Do you want to change jobs or have you always wanted to become a developer? Discover in 10 points why our first bachelor in web development is the solution for you:
A job in high demand: developers dominate the job market in France and are considered to be the # 1 job in tech with the strongest growth in terms of job offers (+ 27% by 2024)
A diploma recognized everywhere: our bachelor is recognized throughout Europe. Study from home and work everywhere!
One year of study: 12 months are enough to learn this job from A to Z!
100% online: courses, certification or mentoring, everything happens online. For us, technology is the tool that makes education accessible to all!
100% flexible: you can start when you want and all the training takes place at your own pace. The program adapts to your availability and preferences.
A community to count on: you can interact with more than 2 million members to work and progress together.
Connected with “real life”: the content is created by experts in their fields and our projects are designed as simulations of real projects and needs in business.
Accessible to everyone: to get started you only need a baccalaureate level and an Internet connection.
A mentor always ready: your mentor is an expert who adapts the learning to your level. He is also a coach who is there to motivate you and help you reach your goals!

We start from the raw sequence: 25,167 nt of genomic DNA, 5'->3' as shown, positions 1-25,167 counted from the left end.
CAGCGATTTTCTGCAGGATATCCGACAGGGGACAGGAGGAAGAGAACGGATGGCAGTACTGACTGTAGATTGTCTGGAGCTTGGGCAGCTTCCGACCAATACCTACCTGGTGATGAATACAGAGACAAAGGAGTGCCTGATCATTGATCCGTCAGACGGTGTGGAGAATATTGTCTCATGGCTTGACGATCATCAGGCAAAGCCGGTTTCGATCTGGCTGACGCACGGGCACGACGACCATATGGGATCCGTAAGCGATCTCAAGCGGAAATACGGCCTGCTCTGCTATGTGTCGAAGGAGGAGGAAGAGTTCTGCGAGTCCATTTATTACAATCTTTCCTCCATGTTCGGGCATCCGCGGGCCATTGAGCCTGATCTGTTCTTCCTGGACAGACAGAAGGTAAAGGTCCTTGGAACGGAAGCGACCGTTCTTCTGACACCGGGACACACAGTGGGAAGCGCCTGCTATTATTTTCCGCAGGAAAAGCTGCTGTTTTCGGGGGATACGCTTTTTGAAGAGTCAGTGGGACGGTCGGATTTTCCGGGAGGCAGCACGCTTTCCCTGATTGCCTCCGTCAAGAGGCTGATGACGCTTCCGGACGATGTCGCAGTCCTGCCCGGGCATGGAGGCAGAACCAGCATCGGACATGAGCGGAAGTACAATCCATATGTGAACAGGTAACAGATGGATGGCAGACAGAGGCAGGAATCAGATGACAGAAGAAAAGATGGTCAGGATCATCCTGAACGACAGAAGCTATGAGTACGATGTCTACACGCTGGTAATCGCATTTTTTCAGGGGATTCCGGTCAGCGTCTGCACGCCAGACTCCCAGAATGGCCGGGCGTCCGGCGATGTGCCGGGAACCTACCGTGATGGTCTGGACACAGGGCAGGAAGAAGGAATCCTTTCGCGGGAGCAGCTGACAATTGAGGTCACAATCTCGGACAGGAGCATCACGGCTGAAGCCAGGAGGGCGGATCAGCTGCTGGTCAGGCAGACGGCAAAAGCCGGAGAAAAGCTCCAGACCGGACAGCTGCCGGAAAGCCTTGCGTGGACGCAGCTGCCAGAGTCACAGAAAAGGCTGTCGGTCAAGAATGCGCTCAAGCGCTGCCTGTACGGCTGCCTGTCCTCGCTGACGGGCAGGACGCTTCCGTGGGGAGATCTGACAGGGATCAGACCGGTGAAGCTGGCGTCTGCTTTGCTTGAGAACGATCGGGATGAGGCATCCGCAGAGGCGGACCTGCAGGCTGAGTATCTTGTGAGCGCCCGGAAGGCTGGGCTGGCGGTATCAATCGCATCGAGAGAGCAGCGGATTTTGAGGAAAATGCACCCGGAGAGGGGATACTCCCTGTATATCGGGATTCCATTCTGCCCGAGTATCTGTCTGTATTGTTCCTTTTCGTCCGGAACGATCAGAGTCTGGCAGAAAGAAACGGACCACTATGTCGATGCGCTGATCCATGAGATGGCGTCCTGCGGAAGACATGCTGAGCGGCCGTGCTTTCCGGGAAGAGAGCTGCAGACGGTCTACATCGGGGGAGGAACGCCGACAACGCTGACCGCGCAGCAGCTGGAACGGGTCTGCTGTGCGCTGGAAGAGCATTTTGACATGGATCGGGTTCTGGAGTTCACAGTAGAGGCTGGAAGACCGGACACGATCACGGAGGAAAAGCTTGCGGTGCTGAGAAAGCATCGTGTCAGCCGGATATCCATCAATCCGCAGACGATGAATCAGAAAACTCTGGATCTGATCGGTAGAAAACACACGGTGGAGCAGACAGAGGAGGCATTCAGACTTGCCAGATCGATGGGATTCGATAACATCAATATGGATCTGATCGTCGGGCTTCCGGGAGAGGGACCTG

OpenClassrooms know-how: our training programs have proven themselves and have enabled thousands of students to develop new skills and find new jobs.
Why become a web developer? You have to love web development already.
What can make you love web development? What attracted me at the start was the fact that it was a multi-skill domain, at a crossroads: there is a layout dimension, interface design, design of graphic elements, various graphic choices, which requires acquiring a graphic designer culture, and a technical, logical dimension, search for a solution, which itself is divided into several components: databases, server-side development, front-end development, integration templates, etc.
This multiplicity of techniques and skills made the job particularly fulfilling for me; the work was varied and rich in reflections, and each aspect helped to reflect on the other.
Today, however, for better or for worse, it seems to me that we are seeing the emergence of a compartmentalization / specialization of tasks that does not excite me more than that. But this goes hand in hand with increasingly ambitious projects, which oblige this rationalization of work.
Still, development can be quite an intellectually exhilarating activity once you’ve passed a certain milestone.
On the salary side, it doesn’t pay too badly, but not enough for my taste. For a Parisian, it’s a bit limited.
Suddenly, I compensate by trying to focus on the choice of projects that I like in their finality, which leads me to work especially around medical and research, when possible.